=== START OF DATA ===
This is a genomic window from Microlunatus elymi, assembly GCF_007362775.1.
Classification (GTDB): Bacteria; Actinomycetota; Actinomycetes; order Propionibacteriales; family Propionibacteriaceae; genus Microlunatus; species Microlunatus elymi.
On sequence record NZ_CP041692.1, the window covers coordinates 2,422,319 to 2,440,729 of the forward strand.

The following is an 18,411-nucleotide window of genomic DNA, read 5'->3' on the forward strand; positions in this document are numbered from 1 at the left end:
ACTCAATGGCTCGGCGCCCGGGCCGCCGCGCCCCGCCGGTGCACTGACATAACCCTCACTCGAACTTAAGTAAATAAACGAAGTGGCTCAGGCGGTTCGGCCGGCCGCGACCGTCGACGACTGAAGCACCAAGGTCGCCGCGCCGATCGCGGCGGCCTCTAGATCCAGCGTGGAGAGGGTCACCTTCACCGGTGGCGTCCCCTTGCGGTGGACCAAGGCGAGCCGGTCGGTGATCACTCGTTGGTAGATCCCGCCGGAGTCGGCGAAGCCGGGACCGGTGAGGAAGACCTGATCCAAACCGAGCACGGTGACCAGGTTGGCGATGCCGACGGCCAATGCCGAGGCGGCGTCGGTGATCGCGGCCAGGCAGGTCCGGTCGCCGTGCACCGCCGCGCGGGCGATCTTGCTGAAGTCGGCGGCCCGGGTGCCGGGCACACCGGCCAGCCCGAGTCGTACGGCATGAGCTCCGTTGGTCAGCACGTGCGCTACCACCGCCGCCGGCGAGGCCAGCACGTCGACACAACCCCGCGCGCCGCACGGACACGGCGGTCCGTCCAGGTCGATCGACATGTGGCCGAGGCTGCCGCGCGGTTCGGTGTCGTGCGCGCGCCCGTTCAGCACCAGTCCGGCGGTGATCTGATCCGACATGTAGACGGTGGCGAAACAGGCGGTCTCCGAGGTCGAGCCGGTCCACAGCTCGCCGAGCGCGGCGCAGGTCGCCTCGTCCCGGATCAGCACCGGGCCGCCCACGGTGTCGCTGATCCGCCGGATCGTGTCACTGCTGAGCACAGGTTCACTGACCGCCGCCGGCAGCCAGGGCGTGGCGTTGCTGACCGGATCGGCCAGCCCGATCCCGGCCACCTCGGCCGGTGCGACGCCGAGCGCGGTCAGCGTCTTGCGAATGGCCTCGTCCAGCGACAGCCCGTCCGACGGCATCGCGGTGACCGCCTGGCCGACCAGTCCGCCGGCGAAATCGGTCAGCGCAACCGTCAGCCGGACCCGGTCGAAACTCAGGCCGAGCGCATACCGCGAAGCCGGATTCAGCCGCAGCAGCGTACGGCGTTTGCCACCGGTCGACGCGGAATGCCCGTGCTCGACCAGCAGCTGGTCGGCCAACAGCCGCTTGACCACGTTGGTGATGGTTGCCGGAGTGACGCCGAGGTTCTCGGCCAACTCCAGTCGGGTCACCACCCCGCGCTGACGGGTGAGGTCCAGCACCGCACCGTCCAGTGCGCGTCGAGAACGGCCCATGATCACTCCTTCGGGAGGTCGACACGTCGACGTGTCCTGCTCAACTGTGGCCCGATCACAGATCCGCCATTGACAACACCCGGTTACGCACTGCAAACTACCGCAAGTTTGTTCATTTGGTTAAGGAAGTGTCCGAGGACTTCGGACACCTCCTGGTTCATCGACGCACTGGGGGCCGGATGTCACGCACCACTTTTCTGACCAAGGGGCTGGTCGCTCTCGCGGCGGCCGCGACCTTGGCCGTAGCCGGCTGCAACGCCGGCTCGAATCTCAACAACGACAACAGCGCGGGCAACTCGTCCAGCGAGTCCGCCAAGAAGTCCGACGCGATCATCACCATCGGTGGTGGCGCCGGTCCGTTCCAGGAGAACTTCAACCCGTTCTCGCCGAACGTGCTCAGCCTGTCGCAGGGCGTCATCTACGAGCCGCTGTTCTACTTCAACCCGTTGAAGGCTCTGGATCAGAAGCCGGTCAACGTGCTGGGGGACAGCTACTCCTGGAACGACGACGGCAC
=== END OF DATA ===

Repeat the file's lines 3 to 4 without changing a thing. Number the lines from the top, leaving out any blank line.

On sequence record NZ_CP041692.1, the window covers coordinates 2,422,319 to 2,440,729 of the forward strand.

The following is an 18,411-nucleotide window of genomic DNA, read 5'->3' on the forward strand; positions in this document are numbered from 1 at the left end: